Typically the weather in June and early July is warm with an occasional hot day. This year is not typical. In an average year, by the time hot weather arrives, at the end of July and August the vegetables and annuals have developed a good sized root system allowing them to access moisture from a larger area.
With record breaking hot weather early in the season it is very important to keep plants new or established watered.
The most efficient way to water is to loosen the soil around the plant and then use a low sprinkler or soaker hose for 30 minutes to an hour. Stop watering if the water starts to puddle as a crust is forming on the soil making it harder for the water to sink below the surface. Allow the puddle to dissipate before watering again.
Annuals with their small root structure need to be watered more often than perennials, trees and shrubs. In hot weather, annuals in a bed might need to be watered daily. If in doubt, dig a hole in the soil to the same depth as the roots to determine the moisture level.
Established perennials have a large root system and should be watered less often for a longer period of time. Plants have different water requirements but the average amount of moisture needed is 1 inch (2.5 cm) a week. Placing mulch on the bed to keep in moisture will mean less watering.
Trees and shrubs that have been planted more than one season have many roots located in the plant’s drip line in the top12 inches (30 cm) of soil. Before the plants show signs of stress, place a soaker hose or sprinkler around the dripline and soak the soil.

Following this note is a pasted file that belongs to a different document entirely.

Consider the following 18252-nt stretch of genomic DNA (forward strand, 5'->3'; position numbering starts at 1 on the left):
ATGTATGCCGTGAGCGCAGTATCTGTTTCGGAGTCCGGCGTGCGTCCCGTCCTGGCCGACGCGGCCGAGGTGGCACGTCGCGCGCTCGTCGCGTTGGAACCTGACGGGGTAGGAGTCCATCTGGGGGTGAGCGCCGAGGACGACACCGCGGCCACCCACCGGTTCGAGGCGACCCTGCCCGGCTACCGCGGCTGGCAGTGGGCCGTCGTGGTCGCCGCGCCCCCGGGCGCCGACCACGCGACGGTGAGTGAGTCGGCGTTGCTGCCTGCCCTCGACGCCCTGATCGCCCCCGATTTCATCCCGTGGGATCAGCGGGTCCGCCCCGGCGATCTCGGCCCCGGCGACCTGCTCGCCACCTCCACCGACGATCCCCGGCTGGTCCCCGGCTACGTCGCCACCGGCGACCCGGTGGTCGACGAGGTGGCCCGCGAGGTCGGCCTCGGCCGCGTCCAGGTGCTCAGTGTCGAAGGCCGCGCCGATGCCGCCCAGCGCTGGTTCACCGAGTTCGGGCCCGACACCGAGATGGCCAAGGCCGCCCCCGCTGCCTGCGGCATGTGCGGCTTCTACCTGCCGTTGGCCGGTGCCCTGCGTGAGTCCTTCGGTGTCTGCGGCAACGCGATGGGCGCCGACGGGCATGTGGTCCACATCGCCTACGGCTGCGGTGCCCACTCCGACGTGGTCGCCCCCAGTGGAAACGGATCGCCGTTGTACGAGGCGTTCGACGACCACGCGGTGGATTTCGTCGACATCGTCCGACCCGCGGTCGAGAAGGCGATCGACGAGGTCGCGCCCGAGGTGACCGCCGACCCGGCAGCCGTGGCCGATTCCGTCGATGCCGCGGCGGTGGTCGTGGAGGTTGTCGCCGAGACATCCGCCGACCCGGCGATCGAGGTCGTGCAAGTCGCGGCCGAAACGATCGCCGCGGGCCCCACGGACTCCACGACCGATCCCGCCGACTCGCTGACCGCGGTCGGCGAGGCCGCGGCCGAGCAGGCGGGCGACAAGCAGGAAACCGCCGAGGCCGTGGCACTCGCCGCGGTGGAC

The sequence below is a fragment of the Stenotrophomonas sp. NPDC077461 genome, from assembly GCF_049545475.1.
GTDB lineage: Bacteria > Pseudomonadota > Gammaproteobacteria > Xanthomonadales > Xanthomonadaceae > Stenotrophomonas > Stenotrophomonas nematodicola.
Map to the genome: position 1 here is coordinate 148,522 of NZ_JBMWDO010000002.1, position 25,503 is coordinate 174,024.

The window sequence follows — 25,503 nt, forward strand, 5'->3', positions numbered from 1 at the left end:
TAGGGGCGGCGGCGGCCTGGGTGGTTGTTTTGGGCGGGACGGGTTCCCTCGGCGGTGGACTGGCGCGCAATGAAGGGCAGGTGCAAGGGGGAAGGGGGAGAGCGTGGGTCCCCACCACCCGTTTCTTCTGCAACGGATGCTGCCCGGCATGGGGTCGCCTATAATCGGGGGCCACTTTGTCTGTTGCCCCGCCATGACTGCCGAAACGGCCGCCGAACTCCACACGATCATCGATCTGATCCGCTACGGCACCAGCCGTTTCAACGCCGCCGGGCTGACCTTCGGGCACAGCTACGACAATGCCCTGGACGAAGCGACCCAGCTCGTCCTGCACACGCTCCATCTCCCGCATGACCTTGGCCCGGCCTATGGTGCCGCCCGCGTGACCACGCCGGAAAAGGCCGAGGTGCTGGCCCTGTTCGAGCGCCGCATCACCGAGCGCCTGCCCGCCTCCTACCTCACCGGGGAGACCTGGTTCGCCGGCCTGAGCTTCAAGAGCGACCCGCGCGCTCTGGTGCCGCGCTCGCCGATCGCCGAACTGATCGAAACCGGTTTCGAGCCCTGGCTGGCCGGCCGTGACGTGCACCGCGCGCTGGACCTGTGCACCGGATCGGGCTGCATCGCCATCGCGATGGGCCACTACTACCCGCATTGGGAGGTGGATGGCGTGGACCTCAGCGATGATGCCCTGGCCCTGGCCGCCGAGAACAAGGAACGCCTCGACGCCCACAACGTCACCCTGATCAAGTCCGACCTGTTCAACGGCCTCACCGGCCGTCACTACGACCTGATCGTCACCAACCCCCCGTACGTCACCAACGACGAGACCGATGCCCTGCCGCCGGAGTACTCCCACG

Pots and baskets that are overflowing with plants need to be watered every day, every other day or in extreme cases twice a day. How often to water depends on the size and location of the pot. Small pots contain little soil with little water holding capacity and need watered frequently.
Lawn grass loves water. To keep it vibrantly green it needs at least one inch (2.54 cm) of water a week during the hot growing season. When lawn grass does not receive enough water it goes dormant and turns brown. When the weather turns cool and rain returns, the grass breaks dormancy and becomes green.
Trees, shrubs, perennials, vegetables or sod that has been planted this season need to be watered on a regular basis. Watering deeply and less frequently encourages plants to put down deep root systems. The larger and deeper the root system the less likely the plant will be affected by hot dry weather.
If possible water in the early evening or late afternoon to prevent water evaporating before it soaks into the ground.
Linda Tomlinson has gardened in central Alberta for over 30 years. She can be reached at email@example.com.